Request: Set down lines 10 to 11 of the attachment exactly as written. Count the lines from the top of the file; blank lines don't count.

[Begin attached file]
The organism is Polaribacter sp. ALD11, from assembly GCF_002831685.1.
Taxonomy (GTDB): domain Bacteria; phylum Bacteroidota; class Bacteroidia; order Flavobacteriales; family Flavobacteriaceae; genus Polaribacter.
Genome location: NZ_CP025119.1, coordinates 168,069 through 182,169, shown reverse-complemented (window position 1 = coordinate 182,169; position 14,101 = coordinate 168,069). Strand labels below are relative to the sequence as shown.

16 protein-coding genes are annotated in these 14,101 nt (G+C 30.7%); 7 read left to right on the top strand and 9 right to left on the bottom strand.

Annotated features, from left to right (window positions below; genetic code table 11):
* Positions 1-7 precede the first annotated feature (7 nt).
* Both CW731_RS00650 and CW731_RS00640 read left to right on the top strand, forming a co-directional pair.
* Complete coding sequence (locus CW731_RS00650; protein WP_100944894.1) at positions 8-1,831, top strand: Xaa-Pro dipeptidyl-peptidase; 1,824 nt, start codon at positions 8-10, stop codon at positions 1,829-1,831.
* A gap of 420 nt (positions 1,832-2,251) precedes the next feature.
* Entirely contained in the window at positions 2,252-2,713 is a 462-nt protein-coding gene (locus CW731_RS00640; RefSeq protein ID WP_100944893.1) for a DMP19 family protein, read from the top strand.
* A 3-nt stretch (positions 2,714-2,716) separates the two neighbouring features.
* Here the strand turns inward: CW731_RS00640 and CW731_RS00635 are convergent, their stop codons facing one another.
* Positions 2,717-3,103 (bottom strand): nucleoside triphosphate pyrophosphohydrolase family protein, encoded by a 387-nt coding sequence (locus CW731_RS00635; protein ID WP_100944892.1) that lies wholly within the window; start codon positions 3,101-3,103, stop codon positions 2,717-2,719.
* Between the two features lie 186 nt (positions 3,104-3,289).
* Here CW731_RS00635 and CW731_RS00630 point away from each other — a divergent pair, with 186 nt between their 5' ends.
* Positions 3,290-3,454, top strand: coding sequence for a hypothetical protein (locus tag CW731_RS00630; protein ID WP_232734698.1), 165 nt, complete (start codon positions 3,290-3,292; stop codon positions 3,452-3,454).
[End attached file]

* Entirely contained in the window at positions 2,252-2,713 is a 462-nt protein-coding gene (locus CW731_RS00640; RefSeq protein ID WP_100944893.1) for a DMP19 family protein, read from the top strand.
* A 3-nt stretch (positions 2,714-2,716) separates the two neighbouring features.